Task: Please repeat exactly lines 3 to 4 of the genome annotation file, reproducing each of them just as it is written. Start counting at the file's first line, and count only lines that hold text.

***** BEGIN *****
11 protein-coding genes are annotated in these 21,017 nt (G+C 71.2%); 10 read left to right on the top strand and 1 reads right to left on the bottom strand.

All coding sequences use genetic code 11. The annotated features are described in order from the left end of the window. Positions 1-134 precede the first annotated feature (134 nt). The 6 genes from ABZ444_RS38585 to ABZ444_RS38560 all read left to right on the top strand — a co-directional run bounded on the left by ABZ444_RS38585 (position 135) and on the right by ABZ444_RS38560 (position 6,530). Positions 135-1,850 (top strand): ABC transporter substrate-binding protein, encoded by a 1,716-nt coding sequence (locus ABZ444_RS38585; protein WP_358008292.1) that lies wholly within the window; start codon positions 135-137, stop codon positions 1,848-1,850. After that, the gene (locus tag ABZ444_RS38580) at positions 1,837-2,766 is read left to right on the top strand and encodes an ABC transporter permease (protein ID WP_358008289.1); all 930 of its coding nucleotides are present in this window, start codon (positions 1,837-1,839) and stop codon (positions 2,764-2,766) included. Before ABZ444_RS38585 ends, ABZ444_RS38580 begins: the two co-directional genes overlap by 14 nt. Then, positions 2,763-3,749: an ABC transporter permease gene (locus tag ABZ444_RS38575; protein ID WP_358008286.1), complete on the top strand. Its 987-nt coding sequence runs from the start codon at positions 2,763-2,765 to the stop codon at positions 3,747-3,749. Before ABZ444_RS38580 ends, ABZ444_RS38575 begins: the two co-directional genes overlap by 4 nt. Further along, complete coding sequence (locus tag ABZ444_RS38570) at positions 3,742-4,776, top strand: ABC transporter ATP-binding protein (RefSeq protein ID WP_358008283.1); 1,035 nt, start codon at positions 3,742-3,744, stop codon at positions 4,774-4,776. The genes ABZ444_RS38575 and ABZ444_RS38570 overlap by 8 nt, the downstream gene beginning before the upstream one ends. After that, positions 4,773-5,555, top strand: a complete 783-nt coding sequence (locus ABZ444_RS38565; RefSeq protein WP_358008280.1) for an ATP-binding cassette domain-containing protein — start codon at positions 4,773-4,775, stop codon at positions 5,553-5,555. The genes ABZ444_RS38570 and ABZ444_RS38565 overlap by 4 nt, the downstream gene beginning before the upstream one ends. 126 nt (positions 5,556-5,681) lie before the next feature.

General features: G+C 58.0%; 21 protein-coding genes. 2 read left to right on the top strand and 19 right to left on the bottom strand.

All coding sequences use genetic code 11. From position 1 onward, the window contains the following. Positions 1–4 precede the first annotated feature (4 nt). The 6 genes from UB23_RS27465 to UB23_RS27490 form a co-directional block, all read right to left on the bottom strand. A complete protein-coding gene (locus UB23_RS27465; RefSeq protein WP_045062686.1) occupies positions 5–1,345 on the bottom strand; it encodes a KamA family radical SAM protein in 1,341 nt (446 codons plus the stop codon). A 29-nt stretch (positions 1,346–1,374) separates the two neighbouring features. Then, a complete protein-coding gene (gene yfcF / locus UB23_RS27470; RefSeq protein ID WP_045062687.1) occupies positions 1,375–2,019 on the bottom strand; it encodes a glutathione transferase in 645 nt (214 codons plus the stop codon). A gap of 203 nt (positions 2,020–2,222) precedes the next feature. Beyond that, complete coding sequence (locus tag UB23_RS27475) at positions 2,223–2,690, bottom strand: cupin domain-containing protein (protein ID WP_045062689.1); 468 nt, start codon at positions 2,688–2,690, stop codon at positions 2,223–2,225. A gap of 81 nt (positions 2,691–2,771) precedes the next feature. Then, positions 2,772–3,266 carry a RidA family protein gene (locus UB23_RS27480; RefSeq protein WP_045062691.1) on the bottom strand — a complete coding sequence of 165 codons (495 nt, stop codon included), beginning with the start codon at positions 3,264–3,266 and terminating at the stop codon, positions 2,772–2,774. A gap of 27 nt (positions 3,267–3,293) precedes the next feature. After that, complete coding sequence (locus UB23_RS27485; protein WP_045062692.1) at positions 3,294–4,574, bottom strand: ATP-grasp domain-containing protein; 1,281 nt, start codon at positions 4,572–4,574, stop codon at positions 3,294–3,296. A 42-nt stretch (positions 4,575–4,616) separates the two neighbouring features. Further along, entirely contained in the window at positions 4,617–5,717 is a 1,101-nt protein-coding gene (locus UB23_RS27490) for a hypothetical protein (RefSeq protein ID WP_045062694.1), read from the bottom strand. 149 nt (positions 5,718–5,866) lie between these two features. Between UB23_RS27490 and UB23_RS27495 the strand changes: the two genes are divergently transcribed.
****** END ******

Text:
General features: G+C 58.0%; 21 protein-coding genes. 2 read left to right on the top strand and 19 right to left on the bottom strand.

All coding sequences use genetic code 11. From position 1 onward, the window contains the following. Positions 1–4 precede the first annotated feature (4 nt). The 6 genes from UB23_RS27465 to UB23_RS27490 form a co-directional block, all read right to left on the bottom strand. A complete protein-coding gene (locus UB23_RS27465; RefSeq protein WP_045062686.1) occupies positions 5–1,345 on the bottom strand; it encodes a KamA family radical SAM protein in 1,341 nt (446 codons plus the stop codon). A 29-nt stretch (positions 1,346–1,374) separates the two neighbouring features. Then, a complete protein-coding gene (gene yfcF / locus UB23_RS27470; RefSeq protein ID WP_045062687.1) occupies positions 1,375–2,019 on the bottom strand; it encodes a glutathione transferase in 645 nt (214 codons plus the stop codon). A gap of 203 nt (positions 2,020–2,222) precedes the next feature. Beyond that, complete coding sequence (locus tag UB23_RS27475) at positions 2,223–2,690, bottom strand: cupin domain-containing protein (protein ID WP_045062689.1); 468 nt, start codon at positions 2,688–2,690, stop codon at positions 2,223–2,225. A gap of 81 nt (positions 2,691–2,771) precedes the next feature. Then, positions 2,772–3,266 carry a RidA family protein gene (locus UB23_RS27480; RefSeq protein WP_045062691.1) on the bottom strand — a complete coding sequence of 165 codons (495 nt, stop codon included), beginning with the start codon at positions 3,264–3,266 and terminating at the stop codon, positions 2,772–2,774. A gap of 27 nt (positions 3,267–3,293) precedes the next feature. After that, complete coding sequence (locus UB23_RS27485; protein WP_045062692.1) at positions 3,294–4,574, bottom strand: ATP-grasp domain-containing protein; 1,281 nt, start codon at positions 4,572–4,574, stop codon at positions 3,294–3,296. A 42-nt stretch (positions 4,575–4,616) separates the two neighbouring features. Further along, entirely contained in the window at positions 4,617–5,717 is a 1,101-nt protein-coding gene (locus UB23_RS27490) for a hypothetical protein (RefSeq protein ID WP_045062694.1), read from the bottom strand. 149 nt (positions 5,718–5,866) lie between these two features. Between UB23_RS27490 and UB23_RS27495 the strand changes: the two genes are divergently transcribed.